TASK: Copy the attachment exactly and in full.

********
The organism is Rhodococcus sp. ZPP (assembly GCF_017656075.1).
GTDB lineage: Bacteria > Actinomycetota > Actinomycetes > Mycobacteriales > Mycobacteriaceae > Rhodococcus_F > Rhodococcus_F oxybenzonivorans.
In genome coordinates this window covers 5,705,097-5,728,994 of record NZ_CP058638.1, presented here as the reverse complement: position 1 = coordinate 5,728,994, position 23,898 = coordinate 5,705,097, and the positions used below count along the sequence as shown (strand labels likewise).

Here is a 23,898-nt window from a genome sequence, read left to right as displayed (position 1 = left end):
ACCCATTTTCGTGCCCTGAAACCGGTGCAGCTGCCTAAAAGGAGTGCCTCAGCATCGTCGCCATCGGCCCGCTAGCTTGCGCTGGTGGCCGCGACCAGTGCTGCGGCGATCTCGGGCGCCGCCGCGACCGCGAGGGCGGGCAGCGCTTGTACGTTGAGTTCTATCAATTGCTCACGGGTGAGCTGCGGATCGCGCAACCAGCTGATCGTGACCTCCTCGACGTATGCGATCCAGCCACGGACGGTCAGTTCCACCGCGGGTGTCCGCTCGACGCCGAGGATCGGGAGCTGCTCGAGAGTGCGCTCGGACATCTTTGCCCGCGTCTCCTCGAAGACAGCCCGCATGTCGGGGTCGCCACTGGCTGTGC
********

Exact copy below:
The organism is Rhodococcus sp. ZPP (assembly GCF_017656075.1).
GTDB lineage: Bacteria > Actinomycetota > Actinomycetes > Mycobacteriales > Mycobacteriaceae > Rhodococcus_F > Rhodococcus_F oxybenzonivorans.
In genome coordinates this window covers 5,705,097-5,728,994 of record NZ_CP058638.1, presented here as the reverse complement: position 1 = coordinate 5,728,994, position 23,898 = coordinate 5,705,097, and the positions used below count along the sequence as shown (strand labels likewise).

Here is a 23,898-nt window from a genome sequence, read left to right as displayed (position 1 = left end):
ACCCATTTTCGTGCCCTGAAACCGGTGCAGCTGCCTAAAAGGAGTGCCTCAGCATCGTCGCCATCGGCCCGCTAGCTTGCGCTGGTGGCCGCGACCAGTGCTGCGGCGATCTCGGGCGCCGCCGCGACCGCGAGGGCGGGCAGCGCTTGTACGTTGAGTTCTATCAATTGCTCACGGGTGAGCTGCGGATCGCGCAACCAGCTGATCGTGACCTCCTCGACGTATGCGATCCAGCCACGGACGGTCAGTTCCACCGCGGGTGTCCGCTCGACGCCGAGGATCGGGAGCTGCTCGAGAGTGCGCTCGGACATCTTTGCCCGCGTCTCCTCGAAGACAGCCCGCATGTCGGGGTCGCCACTGGCTGTGC